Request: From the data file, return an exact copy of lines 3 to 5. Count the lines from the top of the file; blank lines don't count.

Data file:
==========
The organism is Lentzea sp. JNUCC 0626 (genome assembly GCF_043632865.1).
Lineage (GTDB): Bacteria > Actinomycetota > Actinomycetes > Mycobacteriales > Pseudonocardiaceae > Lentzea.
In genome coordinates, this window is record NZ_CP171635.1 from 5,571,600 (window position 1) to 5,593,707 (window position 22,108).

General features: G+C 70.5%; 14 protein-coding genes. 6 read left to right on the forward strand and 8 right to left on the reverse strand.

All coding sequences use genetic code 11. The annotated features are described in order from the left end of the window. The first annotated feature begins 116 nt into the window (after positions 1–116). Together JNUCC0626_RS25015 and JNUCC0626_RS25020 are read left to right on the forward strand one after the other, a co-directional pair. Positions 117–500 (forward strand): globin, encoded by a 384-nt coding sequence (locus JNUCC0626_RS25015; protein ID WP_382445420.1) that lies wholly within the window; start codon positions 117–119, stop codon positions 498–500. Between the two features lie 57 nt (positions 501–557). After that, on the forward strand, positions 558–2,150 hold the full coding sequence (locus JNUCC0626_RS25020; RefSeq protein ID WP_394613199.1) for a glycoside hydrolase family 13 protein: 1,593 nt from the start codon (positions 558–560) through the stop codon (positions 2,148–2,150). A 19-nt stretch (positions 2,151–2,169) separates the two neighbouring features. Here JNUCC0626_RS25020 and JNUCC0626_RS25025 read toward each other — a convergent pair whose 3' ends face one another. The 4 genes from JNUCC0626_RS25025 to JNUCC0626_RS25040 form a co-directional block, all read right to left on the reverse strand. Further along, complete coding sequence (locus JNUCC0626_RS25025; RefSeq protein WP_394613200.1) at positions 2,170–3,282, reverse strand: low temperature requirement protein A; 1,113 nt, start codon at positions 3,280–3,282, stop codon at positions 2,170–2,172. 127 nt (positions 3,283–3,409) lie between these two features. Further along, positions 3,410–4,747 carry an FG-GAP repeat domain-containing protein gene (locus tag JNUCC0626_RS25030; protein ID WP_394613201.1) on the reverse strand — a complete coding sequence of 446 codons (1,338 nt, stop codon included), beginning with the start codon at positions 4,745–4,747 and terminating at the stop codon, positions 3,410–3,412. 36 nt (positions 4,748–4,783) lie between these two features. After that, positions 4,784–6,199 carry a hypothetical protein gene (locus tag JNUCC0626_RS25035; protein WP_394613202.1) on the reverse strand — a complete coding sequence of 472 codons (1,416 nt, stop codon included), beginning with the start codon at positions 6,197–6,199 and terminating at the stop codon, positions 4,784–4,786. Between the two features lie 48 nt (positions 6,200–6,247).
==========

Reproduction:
In genome coordinates, this window is record NZ_CP171635.1 from 5,571,600 (window position 1) to 5,593,707 (window position 22,108).

General features: G+C 70.5%; 14 protein-coding genes. 6 read left to right on the forward strand and 8 right to left on the reverse strand.

All coding sequences use genetic code 11. The annotated features are described in order from the left end of the window. The first annotated feature begins 116 nt into the window (after positions 1–116). Together JNUCC0626_RS25015 and JNUCC0626_RS25020 are read left to right on the forward strand one after the other, a co-directional pair. Positions 117–500 (forward strand): globin, encoded by a 384-nt coding sequence (locus JNUCC0626_RS25015; protein ID WP_382445420.1) that lies wholly within the window; start codon positions 117–119, stop codon positions 498–500. Between the two features lie 57 nt (positions 501–557). After that, on the forward strand, positions 558–2,150 hold the full coding sequence (locus JNUCC0626_RS25020; RefSeq protein ID WP_394613199.1) for a glycoside hydrolase family 13 protein: 1,593 nt from the start codon (positions 558–560) through the stop codon (positions 2,148–2,150). A 19-nt stretch (positions 2,151–2,169) separates the two neighbouring features. Here JNUCC0626_RS25020 and JNUCC0626_RS25025 read toward each other — a convergent pair whose 3' ends face one another. The 4 genes from JNUCC0626_RS25025 to JNUCC0626_RS25040 form a co-directional block, all read right to left on the reverse strand. Further along, complete coding sequence (locus JNUCC0626_RS25025; RefSeq protein WP_394613200.1) at positions 2,170–3,282, reverse strand: low temperature requirement protein A; 1,113 nt, start codon at positions 3,280–3,282, stop codon at positions 2,170–2,172. 127 nt (positions 3,283–3,409) lie between these two features. Further along, positions 3,410–4,747 carry an FG-GAP repeat domain-containing protein gene (locus tag JNUCC0626_RS25030; protein ID WP_394613201.1) on the reverse strand — a complete coding sequence of 446 codons (1,338 nt, stop codon included), beginning with the start codon at positions 4,745–4,747 and terminating at the stop codon, positions 3,410–3,412. 36 nt (positions 4,748–4,783) lie between these two features. After that, positions 4,784–6,199 carry a hypothetical protein gene (locus tag JNUCC0626_RS25035; protein WP_394613202.1) on the reverse strand — a complete coding sequence of 472 codons (1,416 nt, stop codon included), beginning with the start codon at positions 6,197–6,199 and terminating at the stop codon, positions 4,784–4,786. Between the two features lie 48 nt (positions 6,200–6,247).